First Dogs: A Look at Presidential Pets
With the presidential race in full swing and November quickly approaching, the White House is on a lot of Americans’ minds. Regardless of who takes office for the next term, one thing will remain constant; dogs will continue to be a part of the White House and a part of politics. The current First Dog is Bo (pictured here), a Portuguese Water Dog owned by the Obamas. And who can forget Gov. Romney’s family dog, Seamus, who rode on the roof of their car during vacations? Historically, presidential pets have had a place in the White House, and have even been thought to influence voters.
When President Franklin D. Roosevelt was running for re-election in 1944, he had been criticized for misusing tax payers’ money following an incident where he sent a ship back from a family vacation to collect his dog, Fala. He is quoted as saying, “You can criticize me, my wife and my family, but you can’t criticize my little dog. He’s Scotch and all these allegations about spending all this money have just made his little soul furious.”1 This speech was credited for turning the election in Roosevelt’s favor!
They way presidents have treated their pets has historically been a topic for political discussion and has often been a reflection of each presidents’ image. Presidential hopefuls have long used pets in a political way, and their treatment of animals has influenced their images. President Nixon had been called a “warm person” following his gift of a Cocker Spaniel dog named Checkers to his daughters. And then-presidential hopeful Herbert Hoover acquired a German Shepherd dog that he featured throughout his campaign as well. Mitt Romney’s incident with his dog Seamus on the roof of his car generated heat for the presidential hopeful in the early part of his campaign. Former President Lyndon Johnson’s image may have been hurt by his treatment of his Beagles, as a photo surfaced of him holding one of them by the ears. Although animal advocates criticized him for this and it influenced his image, the scandal ultimately didn’t hurt his presidency.2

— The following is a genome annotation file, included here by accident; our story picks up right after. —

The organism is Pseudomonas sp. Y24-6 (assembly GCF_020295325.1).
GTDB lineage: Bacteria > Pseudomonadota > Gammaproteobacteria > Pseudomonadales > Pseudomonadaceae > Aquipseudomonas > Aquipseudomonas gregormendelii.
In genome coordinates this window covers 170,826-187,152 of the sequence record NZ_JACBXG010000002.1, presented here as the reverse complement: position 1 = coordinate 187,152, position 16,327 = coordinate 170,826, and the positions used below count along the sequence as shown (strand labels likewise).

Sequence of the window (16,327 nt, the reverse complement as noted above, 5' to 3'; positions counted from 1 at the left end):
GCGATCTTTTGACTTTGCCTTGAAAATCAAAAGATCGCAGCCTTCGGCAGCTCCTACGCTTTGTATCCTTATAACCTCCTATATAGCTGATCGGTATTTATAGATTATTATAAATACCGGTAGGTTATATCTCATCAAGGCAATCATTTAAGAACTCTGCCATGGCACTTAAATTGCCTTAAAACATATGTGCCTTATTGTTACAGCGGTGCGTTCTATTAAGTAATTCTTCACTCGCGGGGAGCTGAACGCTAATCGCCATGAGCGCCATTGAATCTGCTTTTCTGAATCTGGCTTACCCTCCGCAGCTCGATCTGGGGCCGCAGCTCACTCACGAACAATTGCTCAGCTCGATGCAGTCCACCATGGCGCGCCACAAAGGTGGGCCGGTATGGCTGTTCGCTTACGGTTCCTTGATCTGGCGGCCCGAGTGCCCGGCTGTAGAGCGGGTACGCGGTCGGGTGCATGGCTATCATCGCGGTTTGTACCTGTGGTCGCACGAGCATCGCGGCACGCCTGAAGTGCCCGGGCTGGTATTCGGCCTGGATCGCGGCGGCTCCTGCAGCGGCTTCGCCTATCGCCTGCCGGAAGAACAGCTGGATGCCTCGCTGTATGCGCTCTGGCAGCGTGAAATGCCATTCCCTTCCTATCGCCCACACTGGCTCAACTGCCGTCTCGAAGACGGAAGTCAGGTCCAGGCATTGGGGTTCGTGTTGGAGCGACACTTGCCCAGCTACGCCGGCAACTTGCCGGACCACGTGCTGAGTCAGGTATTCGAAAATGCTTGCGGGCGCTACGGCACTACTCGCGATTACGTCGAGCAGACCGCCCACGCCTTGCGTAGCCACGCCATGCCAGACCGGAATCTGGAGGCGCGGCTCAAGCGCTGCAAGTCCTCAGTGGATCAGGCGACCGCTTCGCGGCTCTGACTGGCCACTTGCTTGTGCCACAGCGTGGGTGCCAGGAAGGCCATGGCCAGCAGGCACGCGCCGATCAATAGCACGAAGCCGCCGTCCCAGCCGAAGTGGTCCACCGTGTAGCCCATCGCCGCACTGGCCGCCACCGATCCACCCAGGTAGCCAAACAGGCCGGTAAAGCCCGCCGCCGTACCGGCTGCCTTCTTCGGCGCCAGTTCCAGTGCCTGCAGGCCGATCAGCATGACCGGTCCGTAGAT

Theodore Roosevelt was undoubtedly one of the most animal loving presidents in US history, owning many pets, including seven dogs, two cats named Tom Quartz and Slippers, a garter snake named Emily Spinach and Guinea pigs named Admiral Dewey and Fighting Bob Evans! Calvin Coolidge was another presidential animal lover, whose brood included 12 dogs, raccoons, a donkey named Ebeneezer, a plethora of exotic animals including a wallaby, black bear, a bob cat and lion cubs named Tax Reduction and Budget Bureau.
The most common breeds seen in the white house seem to be the hound (George Washington is rumored to have owned up to 18 hound dogs, possibly Fox Hounds), Spaniels (George H.W. Bush had two Spaniels; “Millie” even wrote a book!), Collies (Calvin Coolidge had three named Rob Roy, Ruby Rough and Bessie), and the most popular breed of all is the Scottish Terrier. Four Scottish Terriers have called the White House home in the past 80 years. (George W. Bush had two named Miss Beazley and Barney).
While politics change and presidents come and go, one thing seems to be consistent and bipartisan: the White House continues to welcome furry four-legged members of presidents’ families, and the public continues to take interest in the cats and dogs that hold the First Pet title.
1Presidential Pets. Wikipedia. 10/15/12. http://en.wikipedia.org/wiki/United_States_presidential_pets
2Presidential Pets. Wikipedia. 10/15/12. http://en.wikipedia.org/wiki/United_States_presidential_pets